The Economist rarely has great coverage of the art market. And this story on Africa’s growing interest in art really doesn’t break the mold. Nonetheless, the emergence of African artists, on the one hand, and a market for African art, on the other, is a very significant trend.
The single biggest point to make about African art is that it is taking place on a global stage. Bonhams developed the market for South African artists through sales in London. As the Economist points out, 8 of the 14 African artists featured in New York’s Armory Show last week were from galleries on the African continent:
Four of the most prominent contemporary artists of African origin move with ease between Africa and the rest of the world. Julie Mehretu was born in Ethiopia and lives in New York, as does Kenyan-born Wangechi Mutu; El Anatsui (whose beer-bottle-top “fabrics”—pictured—are instantly recognisable) was born in Ghana, has worked for much of his career in Nigeria, and has been exhibited all over the world, as has William Kentridge, a white South African. Only the work of Ms Mutu and Mr Kentridge can be said to deal with the African experience directly, though both also address larger themes. Ms Mutu does so through an Afrofuturist exploration of gender and identity. Mr Kentridge is concerned with South African politics.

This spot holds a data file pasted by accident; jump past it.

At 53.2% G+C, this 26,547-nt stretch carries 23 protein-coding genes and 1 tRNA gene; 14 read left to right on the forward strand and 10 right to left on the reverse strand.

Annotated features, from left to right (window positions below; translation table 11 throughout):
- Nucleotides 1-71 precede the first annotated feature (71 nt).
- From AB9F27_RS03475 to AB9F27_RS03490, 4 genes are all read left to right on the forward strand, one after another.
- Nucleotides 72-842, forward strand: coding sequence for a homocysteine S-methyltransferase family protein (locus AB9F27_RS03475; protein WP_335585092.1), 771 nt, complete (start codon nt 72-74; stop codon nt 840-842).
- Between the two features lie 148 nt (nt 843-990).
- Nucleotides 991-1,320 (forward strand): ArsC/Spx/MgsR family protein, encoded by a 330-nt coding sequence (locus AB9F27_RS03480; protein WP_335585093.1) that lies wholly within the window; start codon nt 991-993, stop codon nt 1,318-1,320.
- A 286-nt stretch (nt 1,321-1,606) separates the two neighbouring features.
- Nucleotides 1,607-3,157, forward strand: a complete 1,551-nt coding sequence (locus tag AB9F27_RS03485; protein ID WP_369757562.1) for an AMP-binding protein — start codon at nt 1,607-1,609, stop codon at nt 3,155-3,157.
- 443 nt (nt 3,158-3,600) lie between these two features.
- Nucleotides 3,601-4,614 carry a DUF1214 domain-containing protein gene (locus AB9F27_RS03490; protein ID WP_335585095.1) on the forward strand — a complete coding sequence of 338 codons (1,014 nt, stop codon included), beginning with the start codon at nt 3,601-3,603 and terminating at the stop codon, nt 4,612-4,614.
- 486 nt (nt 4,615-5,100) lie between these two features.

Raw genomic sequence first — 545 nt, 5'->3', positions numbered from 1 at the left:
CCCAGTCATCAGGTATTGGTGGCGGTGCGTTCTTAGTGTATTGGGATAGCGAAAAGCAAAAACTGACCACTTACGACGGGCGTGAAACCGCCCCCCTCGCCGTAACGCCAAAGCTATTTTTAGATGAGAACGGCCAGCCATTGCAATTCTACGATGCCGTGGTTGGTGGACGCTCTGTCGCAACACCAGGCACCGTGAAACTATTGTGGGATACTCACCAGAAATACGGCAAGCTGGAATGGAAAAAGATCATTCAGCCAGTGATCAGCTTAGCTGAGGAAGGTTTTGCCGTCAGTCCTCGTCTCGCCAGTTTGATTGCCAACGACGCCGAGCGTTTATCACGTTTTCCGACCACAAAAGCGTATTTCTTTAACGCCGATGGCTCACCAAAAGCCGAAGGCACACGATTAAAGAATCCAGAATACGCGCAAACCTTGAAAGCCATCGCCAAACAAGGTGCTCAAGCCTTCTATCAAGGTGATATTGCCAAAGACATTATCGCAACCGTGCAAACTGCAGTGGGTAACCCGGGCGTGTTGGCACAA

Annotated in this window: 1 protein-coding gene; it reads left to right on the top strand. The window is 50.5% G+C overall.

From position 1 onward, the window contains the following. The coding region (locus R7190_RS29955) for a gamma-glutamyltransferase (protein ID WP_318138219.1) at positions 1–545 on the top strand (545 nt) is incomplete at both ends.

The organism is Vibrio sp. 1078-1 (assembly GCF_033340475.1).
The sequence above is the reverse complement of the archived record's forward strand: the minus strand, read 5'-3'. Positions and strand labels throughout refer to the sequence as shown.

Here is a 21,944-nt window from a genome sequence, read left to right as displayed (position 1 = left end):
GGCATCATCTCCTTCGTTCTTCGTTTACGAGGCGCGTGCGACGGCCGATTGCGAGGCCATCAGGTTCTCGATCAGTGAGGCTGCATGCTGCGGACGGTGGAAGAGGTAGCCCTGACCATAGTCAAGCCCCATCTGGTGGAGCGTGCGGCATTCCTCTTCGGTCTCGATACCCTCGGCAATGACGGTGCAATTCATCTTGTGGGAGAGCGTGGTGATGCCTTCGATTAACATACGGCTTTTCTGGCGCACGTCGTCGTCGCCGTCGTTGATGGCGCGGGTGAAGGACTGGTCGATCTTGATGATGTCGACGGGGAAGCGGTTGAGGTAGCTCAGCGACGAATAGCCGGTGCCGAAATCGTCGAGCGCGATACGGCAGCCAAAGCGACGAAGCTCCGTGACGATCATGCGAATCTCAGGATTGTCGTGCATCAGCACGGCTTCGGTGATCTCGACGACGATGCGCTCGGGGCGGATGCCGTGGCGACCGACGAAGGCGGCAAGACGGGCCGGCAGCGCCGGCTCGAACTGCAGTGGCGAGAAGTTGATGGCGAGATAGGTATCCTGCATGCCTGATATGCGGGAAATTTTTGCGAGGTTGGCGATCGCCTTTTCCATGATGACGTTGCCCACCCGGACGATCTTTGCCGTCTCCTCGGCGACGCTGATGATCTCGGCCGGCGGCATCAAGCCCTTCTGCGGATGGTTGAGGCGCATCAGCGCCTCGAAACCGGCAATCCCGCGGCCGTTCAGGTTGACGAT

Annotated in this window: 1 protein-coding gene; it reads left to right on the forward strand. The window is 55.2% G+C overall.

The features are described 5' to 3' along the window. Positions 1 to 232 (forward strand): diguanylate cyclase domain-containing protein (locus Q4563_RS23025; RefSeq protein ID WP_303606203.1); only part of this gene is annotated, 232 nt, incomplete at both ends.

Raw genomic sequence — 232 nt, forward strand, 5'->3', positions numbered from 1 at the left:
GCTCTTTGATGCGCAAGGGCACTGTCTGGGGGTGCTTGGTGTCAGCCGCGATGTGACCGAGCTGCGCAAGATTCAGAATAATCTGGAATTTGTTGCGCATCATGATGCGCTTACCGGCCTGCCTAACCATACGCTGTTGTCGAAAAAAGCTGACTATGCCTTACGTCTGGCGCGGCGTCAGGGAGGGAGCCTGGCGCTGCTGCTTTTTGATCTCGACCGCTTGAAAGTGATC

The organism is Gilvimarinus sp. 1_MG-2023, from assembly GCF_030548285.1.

The magazine goes on to offer some facts and figures behind the acceleration of the market:
Africa’s recent economic growth is a factor in its expanding art market. In the past decade the GDP of the 11 largest sub-Saharan countries has increased by roughly half, twice the rate in the rest of the world. “We have ten times as many collectors from South Africa as we did ten years ago,” says Joost Bosland, director of the Stevenson Gallery, which has showrooms in Cape Town and Johannesburg. The leader among the international auction houses, Bonhams, has seen average lot prices for African art increase fivefold, to $50,000, since it decided to hold stand-alone sales of African artists. Half its bidders now originate from within the continent. Bonhams has been so successful that both Sotheby’s and Phillips are thinking of copying their African sales.
African horizons (The Economist)